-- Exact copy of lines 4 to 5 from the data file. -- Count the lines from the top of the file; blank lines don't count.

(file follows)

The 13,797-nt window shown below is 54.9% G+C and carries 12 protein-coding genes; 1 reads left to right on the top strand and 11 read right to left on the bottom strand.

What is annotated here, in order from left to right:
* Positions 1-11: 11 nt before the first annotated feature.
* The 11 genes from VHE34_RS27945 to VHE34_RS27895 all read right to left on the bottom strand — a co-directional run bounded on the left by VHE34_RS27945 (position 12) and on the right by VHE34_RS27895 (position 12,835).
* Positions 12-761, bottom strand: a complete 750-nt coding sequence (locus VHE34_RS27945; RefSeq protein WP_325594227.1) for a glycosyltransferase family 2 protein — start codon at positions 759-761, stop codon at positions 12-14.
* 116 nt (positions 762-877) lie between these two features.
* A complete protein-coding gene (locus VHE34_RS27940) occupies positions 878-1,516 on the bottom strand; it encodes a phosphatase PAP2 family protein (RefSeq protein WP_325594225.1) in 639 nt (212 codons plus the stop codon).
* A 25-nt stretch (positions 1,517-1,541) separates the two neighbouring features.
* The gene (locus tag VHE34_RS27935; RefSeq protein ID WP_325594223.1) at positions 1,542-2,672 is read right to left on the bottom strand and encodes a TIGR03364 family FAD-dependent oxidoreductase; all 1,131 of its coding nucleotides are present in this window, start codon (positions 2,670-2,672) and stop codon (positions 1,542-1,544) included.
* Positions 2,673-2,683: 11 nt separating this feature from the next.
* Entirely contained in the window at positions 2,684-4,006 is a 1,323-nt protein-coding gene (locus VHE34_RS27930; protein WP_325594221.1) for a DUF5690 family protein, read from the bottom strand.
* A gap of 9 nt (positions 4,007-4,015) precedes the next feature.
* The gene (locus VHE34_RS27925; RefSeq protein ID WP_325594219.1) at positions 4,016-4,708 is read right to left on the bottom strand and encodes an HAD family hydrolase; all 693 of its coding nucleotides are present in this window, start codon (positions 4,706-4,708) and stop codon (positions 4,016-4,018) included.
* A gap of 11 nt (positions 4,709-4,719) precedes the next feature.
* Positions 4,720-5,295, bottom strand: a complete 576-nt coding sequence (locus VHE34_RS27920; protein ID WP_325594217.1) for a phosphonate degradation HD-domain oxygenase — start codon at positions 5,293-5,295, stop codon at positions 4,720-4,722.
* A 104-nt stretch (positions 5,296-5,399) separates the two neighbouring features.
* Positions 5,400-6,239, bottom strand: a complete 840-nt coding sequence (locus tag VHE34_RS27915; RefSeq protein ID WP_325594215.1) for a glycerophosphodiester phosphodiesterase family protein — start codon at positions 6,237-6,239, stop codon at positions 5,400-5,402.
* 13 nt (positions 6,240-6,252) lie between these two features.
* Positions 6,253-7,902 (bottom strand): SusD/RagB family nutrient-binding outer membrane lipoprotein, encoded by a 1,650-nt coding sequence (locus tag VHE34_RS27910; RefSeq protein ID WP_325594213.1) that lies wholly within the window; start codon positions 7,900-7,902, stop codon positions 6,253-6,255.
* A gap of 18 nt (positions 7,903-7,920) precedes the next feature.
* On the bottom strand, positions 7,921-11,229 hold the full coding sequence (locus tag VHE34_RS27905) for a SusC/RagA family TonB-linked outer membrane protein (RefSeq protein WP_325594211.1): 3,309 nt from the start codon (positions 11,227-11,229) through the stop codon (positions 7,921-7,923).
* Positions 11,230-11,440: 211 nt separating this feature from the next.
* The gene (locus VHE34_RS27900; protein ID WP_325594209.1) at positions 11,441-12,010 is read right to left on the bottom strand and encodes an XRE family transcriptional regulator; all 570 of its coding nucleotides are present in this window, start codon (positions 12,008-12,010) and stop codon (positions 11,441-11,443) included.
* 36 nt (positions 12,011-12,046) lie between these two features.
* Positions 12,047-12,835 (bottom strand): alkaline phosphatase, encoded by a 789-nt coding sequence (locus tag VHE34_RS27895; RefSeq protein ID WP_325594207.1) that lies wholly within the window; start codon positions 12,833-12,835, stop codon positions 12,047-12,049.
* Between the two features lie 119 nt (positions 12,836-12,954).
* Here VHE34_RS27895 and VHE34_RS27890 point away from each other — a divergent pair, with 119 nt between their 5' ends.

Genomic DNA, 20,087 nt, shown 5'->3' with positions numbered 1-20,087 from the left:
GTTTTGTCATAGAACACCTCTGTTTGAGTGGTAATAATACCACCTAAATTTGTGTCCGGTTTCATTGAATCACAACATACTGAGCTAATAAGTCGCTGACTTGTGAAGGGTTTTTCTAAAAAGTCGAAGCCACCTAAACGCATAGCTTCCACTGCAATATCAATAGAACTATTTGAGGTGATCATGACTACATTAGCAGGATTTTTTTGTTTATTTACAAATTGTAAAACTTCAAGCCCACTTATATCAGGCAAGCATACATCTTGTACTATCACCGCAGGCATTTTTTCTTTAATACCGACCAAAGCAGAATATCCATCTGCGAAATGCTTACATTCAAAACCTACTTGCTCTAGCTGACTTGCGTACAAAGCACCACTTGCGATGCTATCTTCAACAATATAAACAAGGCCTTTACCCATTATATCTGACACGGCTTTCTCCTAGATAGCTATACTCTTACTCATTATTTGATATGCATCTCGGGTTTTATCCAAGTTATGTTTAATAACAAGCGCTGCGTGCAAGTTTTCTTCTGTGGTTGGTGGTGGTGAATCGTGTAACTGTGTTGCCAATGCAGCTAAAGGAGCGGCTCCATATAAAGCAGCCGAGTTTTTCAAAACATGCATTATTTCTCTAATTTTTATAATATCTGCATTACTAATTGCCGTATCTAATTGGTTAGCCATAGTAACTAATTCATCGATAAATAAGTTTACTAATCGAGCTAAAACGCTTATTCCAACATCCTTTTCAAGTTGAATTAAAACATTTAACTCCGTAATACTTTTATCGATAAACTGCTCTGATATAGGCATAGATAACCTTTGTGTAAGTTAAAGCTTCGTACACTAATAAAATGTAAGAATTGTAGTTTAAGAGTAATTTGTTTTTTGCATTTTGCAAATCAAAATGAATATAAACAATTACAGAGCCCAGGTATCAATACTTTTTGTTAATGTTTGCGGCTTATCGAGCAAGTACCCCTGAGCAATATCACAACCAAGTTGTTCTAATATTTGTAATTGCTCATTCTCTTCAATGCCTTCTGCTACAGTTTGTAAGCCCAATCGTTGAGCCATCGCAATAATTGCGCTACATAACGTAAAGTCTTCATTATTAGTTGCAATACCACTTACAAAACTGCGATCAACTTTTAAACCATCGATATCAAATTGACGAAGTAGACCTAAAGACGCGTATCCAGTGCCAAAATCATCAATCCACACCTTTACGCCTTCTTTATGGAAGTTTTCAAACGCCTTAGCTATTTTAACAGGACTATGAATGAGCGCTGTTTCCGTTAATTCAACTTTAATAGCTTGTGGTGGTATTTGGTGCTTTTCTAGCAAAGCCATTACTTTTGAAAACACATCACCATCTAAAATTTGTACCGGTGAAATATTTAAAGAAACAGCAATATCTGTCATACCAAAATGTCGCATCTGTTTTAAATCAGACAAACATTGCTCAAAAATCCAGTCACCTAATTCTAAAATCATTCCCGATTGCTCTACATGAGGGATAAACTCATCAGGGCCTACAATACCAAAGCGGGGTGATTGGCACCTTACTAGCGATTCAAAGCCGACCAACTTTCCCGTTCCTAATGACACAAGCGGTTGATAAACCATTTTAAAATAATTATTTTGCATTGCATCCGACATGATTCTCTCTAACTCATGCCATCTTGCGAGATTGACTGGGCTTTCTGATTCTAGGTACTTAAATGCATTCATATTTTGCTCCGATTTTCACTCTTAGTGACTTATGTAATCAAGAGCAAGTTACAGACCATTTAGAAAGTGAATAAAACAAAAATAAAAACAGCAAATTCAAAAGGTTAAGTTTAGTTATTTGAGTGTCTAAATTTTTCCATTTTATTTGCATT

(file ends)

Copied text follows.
* The 11 genes from VHE34_RS27945 to VHE34_RS27895 all read right to left on the bottom strand — a co-directional run bounded on the left by VHE34_RS27945 (position 12) and on the right by VHE34_RS27895 (position 12,835).
* Positions 12-761, bottom strand: a complete 750-nt coding sequence (locus VHE34_RS27945; RefSeq protein WP_325594227.1) for a glycosyltransferase family 2 protein — start codon at positions 759-761, stop codon at positions 12-14.